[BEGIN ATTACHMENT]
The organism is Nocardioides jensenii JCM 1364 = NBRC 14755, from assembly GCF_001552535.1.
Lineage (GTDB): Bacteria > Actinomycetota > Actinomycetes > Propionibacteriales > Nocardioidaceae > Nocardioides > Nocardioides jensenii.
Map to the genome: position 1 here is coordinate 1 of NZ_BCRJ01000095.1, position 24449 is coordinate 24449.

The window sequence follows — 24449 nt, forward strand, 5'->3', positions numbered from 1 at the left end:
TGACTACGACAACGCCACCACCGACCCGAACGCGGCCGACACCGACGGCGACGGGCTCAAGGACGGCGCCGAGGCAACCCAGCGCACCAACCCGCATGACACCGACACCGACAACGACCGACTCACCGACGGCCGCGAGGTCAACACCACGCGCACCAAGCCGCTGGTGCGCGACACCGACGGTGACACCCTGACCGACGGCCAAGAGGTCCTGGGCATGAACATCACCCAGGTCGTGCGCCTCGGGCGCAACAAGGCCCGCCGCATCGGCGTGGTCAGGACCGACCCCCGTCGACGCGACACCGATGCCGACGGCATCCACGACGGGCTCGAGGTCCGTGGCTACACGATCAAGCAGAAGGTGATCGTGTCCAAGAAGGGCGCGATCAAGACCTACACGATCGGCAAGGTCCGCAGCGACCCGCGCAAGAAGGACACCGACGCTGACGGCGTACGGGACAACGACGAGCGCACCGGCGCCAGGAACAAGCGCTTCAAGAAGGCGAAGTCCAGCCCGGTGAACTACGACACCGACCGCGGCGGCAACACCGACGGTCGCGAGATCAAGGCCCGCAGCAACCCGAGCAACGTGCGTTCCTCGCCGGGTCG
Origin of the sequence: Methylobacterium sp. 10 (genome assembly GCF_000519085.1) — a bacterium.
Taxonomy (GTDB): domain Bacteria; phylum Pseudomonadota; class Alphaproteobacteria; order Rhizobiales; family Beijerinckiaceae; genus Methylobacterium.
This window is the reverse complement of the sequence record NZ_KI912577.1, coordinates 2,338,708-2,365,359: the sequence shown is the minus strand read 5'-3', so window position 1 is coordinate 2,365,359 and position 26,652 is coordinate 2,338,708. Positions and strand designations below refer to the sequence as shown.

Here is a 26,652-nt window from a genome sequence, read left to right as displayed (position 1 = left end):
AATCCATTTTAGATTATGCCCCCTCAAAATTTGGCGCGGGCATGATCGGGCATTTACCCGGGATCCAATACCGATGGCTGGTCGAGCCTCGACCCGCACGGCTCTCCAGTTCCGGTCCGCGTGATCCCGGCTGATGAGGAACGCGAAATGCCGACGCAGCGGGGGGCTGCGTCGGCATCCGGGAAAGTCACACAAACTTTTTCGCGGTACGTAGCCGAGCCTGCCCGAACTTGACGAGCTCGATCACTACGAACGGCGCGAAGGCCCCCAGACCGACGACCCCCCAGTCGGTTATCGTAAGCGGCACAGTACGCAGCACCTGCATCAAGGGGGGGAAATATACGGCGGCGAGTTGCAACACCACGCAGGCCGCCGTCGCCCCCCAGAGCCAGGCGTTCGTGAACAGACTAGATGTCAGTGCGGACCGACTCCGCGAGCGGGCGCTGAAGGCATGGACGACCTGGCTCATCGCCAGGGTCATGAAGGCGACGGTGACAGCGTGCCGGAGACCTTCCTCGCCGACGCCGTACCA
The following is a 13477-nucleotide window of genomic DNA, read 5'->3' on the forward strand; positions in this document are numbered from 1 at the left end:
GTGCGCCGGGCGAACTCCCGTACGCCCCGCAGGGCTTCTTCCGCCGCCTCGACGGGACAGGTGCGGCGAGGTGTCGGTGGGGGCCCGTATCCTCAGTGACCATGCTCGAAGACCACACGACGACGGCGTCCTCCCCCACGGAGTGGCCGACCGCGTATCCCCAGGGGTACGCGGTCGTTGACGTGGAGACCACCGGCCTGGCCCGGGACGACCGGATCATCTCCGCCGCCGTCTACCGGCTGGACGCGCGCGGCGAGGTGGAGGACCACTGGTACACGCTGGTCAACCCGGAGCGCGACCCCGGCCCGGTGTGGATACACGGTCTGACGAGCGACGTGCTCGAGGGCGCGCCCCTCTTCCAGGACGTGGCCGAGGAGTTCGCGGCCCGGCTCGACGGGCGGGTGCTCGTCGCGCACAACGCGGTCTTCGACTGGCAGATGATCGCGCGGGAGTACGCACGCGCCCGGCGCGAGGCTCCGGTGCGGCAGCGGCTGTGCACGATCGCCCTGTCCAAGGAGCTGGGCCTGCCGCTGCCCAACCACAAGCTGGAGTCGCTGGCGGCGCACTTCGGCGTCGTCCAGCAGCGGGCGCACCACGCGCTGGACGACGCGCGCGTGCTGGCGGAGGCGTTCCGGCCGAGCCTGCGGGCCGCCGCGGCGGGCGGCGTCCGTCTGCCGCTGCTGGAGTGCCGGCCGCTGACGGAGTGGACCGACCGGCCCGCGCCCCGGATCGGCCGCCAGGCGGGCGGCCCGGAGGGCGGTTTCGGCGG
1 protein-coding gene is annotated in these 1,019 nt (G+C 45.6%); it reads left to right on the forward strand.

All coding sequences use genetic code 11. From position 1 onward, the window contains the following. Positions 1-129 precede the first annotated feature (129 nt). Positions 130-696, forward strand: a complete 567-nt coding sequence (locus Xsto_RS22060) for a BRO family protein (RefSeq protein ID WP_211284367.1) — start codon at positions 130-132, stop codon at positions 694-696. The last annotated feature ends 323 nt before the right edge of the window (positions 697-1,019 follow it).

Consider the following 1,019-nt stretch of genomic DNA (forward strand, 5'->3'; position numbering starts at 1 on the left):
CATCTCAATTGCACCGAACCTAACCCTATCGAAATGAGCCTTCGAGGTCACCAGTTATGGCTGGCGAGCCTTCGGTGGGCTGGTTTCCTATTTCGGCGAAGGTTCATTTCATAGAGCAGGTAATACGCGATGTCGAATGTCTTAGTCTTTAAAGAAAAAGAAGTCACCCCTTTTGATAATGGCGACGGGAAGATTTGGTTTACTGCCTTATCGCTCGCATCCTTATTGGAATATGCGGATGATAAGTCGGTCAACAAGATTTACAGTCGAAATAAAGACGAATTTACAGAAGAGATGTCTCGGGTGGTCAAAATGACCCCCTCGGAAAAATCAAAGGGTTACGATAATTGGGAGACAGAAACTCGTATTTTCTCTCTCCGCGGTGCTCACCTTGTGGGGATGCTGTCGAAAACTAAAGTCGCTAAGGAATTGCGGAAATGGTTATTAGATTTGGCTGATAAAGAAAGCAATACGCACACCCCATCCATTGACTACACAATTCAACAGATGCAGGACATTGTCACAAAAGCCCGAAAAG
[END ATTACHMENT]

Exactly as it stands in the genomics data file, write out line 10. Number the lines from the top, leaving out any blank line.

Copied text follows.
AATCCATTTTAGATTATGCCCCCTCAAAATTTGGCGCGGGCATGATCGGGCATTTACCCGGGATCCAATACCGATGGCTGGTCGAGCCTCGACCCGCACGGCTCTCCAGTTCCGGTCCGCGTGATCCCGGCTGATGAGGAACGCGAAATGCCGACGCAGCGGGGGGCTGCGTCGGCATCCGGGAAAGTCACACAAACTTTTTCGCGGTACGTAGCCGAGCCTGCCCGAACTTGACGAGCTCGATCACTACGAACGGCGCGAAGGCCCCCAGACCGACGACCCCCCAGTCGGTTATCGTAAGCGGCACAGTACGCAGCACCTGCATCAAGGGGGGGAAATATACGGCGGCGAGTTGCAACACCACGCAGGCCGCCGTCGCCCCCCAGAGCCAGGCGTTCGTGAACAGACTAGATGTCAGTGCGGACCGACTCCGCGAGCGGGCGCTGAAGGCATGGACGACCTGGCTCATCGCCAGGGTCATGAAGGCGACGGTGACAGCGTGCCGGAGACCTTCCTCGCCGACGCCGTACCA